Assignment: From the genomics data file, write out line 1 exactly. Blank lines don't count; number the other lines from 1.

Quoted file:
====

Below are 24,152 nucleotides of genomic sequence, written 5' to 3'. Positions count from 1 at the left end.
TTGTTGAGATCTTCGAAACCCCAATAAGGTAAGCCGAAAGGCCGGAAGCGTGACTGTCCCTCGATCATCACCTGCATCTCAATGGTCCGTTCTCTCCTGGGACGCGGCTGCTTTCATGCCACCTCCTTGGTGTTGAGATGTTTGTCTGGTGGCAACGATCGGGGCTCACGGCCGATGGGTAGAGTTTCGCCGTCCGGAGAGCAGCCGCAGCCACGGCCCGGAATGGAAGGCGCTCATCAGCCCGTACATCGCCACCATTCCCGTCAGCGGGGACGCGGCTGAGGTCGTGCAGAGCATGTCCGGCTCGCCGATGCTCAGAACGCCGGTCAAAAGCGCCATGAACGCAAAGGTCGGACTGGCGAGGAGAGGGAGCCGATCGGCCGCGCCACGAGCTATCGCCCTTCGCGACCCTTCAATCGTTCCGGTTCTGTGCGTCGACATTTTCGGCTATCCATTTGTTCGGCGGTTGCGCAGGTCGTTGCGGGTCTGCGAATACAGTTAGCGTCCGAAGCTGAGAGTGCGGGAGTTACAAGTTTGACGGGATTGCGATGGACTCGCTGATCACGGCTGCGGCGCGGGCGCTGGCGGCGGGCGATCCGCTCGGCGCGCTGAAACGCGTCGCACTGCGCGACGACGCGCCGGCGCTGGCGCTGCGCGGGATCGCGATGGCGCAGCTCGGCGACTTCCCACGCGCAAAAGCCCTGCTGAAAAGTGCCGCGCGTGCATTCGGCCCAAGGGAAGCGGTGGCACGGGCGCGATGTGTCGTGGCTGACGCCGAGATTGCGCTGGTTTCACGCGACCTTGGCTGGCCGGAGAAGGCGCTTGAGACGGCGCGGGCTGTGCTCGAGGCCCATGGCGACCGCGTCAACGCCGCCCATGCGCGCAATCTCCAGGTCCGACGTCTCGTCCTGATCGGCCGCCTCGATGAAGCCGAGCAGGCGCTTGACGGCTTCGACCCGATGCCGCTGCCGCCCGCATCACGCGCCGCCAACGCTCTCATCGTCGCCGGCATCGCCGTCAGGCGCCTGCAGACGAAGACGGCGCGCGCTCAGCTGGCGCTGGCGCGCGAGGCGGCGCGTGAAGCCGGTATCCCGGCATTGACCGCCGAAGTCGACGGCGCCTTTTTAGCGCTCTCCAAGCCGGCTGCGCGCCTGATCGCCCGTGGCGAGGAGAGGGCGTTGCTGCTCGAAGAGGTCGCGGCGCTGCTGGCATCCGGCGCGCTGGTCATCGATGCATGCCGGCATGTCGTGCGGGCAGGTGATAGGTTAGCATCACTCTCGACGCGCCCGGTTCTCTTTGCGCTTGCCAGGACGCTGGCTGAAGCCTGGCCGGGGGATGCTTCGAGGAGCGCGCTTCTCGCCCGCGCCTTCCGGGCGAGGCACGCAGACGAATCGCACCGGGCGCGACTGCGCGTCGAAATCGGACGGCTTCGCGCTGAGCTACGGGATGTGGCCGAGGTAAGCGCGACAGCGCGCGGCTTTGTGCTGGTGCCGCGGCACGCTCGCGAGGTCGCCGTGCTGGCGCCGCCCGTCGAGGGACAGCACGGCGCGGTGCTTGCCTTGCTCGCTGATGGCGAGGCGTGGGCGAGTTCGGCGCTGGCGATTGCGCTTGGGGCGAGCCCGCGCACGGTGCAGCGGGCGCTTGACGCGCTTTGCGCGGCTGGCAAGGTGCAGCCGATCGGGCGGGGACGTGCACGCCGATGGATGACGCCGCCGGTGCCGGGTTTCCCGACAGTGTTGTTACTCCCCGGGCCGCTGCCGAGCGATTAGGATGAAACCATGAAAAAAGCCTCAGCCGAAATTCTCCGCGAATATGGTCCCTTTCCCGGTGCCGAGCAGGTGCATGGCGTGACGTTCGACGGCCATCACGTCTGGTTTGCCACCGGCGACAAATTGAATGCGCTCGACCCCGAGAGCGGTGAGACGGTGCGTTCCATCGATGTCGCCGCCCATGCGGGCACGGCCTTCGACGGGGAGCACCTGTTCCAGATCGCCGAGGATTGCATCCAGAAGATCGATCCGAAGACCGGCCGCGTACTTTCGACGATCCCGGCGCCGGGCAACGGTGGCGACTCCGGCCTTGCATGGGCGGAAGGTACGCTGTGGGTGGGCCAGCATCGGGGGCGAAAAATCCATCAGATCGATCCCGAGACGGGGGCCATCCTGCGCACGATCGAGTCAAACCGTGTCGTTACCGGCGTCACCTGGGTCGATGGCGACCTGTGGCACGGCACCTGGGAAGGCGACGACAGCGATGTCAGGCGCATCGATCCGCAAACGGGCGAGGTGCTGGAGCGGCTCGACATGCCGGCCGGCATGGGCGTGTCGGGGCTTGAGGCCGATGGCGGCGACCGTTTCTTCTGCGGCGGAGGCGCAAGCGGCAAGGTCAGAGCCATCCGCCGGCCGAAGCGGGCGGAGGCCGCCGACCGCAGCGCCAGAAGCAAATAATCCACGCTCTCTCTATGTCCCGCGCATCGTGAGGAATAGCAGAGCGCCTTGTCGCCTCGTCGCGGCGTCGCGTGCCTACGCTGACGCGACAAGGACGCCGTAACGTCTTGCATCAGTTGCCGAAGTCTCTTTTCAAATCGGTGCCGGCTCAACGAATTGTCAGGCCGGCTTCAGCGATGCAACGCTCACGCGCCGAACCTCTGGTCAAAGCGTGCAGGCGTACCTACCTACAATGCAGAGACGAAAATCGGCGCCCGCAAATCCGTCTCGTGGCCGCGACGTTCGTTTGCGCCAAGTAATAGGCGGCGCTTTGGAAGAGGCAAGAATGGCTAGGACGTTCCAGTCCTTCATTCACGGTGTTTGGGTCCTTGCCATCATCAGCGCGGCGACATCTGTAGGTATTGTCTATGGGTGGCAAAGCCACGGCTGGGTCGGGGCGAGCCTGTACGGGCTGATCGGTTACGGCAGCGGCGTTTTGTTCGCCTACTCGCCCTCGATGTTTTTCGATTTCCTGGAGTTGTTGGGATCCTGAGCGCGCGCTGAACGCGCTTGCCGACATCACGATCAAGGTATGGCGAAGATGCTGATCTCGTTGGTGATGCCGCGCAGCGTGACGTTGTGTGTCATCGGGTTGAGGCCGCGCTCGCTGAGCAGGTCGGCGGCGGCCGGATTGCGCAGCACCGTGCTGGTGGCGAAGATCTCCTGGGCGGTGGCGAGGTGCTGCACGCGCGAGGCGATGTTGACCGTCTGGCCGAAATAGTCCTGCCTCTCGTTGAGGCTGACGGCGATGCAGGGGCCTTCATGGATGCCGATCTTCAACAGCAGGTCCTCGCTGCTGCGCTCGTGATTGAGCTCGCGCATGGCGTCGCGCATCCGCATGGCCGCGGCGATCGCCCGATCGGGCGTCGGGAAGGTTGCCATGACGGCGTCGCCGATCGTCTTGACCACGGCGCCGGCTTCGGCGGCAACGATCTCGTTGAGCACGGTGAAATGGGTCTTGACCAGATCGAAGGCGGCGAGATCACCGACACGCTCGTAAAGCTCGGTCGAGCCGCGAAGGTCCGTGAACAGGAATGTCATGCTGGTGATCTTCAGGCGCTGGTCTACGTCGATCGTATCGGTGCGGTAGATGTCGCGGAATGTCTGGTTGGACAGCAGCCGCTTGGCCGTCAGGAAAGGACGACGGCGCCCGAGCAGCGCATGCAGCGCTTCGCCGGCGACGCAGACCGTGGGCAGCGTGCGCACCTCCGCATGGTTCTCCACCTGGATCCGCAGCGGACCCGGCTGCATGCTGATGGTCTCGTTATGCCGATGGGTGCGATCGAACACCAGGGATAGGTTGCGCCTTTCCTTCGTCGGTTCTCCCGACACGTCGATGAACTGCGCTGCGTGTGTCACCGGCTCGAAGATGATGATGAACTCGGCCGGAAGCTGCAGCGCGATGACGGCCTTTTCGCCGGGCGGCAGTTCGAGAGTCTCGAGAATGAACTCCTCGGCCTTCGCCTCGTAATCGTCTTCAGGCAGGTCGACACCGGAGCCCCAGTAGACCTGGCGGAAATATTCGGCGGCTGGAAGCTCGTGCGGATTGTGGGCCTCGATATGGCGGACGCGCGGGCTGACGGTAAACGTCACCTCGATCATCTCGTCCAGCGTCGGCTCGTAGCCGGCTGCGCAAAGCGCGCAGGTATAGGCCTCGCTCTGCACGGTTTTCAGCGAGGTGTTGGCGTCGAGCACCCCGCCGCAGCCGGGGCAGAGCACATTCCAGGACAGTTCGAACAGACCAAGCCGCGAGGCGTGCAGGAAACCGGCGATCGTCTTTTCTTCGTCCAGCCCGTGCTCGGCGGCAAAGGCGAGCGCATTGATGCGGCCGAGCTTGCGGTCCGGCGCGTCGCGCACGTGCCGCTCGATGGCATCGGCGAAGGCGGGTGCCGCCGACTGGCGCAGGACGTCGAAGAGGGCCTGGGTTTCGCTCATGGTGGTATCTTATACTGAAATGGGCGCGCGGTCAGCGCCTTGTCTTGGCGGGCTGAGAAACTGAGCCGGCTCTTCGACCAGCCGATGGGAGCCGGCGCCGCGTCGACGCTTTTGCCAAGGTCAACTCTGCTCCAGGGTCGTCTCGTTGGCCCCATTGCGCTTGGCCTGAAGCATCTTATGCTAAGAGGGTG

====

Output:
Below are 24,152 nucleotides of genomic sequence, written 5' to 3'. Positions count from 1 at the left end.